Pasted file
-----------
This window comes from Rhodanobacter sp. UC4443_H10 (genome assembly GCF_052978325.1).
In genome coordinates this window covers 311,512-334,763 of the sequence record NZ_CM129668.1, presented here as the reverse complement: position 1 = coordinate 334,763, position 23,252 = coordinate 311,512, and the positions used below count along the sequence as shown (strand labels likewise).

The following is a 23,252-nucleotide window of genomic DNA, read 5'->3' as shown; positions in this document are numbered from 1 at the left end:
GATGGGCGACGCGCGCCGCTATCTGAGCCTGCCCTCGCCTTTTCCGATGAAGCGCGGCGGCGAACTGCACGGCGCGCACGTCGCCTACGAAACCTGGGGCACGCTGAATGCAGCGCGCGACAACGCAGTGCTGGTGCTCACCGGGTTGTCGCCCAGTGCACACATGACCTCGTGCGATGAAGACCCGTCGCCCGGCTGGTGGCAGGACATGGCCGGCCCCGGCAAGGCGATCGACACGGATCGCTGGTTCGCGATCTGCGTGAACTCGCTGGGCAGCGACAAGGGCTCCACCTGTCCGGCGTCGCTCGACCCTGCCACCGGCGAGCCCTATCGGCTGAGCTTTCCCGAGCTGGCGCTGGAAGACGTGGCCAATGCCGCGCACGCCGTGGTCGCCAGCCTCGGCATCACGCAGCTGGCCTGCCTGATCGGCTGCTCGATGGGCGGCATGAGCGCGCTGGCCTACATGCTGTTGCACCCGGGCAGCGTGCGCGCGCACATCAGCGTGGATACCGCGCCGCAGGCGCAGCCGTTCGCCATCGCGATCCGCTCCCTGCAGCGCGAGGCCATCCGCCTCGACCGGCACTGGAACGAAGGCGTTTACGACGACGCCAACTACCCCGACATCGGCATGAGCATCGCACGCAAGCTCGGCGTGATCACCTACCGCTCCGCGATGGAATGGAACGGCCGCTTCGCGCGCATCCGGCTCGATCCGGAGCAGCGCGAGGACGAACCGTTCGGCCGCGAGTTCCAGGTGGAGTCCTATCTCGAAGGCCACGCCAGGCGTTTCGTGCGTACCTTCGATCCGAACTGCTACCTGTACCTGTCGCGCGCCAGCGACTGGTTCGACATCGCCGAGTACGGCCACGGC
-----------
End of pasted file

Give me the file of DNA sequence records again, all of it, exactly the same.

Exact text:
This window comes from Rhodanobacter sp. UC4443_H10 (genome assembly GCF_052978325.1).
In genome coordinates this window covers 311,512-334,763 of the sequence record NZ_CM129668.1, presented here as the reverse complement: position 1 = coordinate 334,763, position 23,252 = coordinate 311,512, and the positions used below count along the sequence as shown (strand labels likewise).

The following is a 23,252-nucleotide window of genomic DNA, read 5'->3' as shown; positions in this document are numbered from 1 at the left end:
GATGGGCGACGCGCGCCGCTATCTGAGCCTGCCCTCGCCTTTTCCGATGAAGCGCGGCGGCGAACTGCACGGCGCGCACGTCGCCTACGAAACCTGGGGCACGCTGAATGCAGCGCGCGACAACGCAGTGCTGGTGCTCACCGGGTTGTCGCCCAGTGCACACATGACCTCGTGCGATGAAGACCCGTCGCCCGGCTGGTGGCAGGACATGGCCGGCCCCGGCAAGGCGATCGACACGGATCGCTGGTTCGCGATCTGCGTGAACTCGCTGGGCAGCGACAAGGGCTCCACCTGTCCGGCGTCGCTCGACCCTGCCACCGGCGAGCCCTATCGGCTGAGCTTTCCCGAGCTGGCGCTGGAAGACGTGGCCAATGCCGCGCACGCCGTGGTCGCCAGCCTCGGCATCACGCAGCTGGCCTGCCTGATCGGCTGCTCGATGGGCGGCATGAGCGCGCTGGCCTACATGCTGTTGCACCCGGGCAGCGTGCGCGCGCACATCAGCGTGGATACCGCGCCGCAGGCGCAGCCGTTCGCCATCGCGATCCGCTCCCTGCAGCGCGAGGCCATCCGCCTCGACCGGCACTGGAACGAAGGCGTTTACGACGACGCCAACTACCCCGACATCGGCATGAGCATCGCACGCAAGCTCGGCGTGATCACCTACCGCTCCGCGATGGAATGGAACGGCCGCTTCGCGCGCATCCGGCTCGATCCGGAGCAGCGCGAGGACGAACCGTTCGGCCGCGAGTTCCAGGTGGAGTCCTATCTCGAAGGCCACGCCAGGCGTTTCGTGCGTACCTTCGATCCGAACTGCTACCTGTACCTGTCGCGCGCCAGCGACTGGTTCGACATCGCCGAGTACGGCCACGGC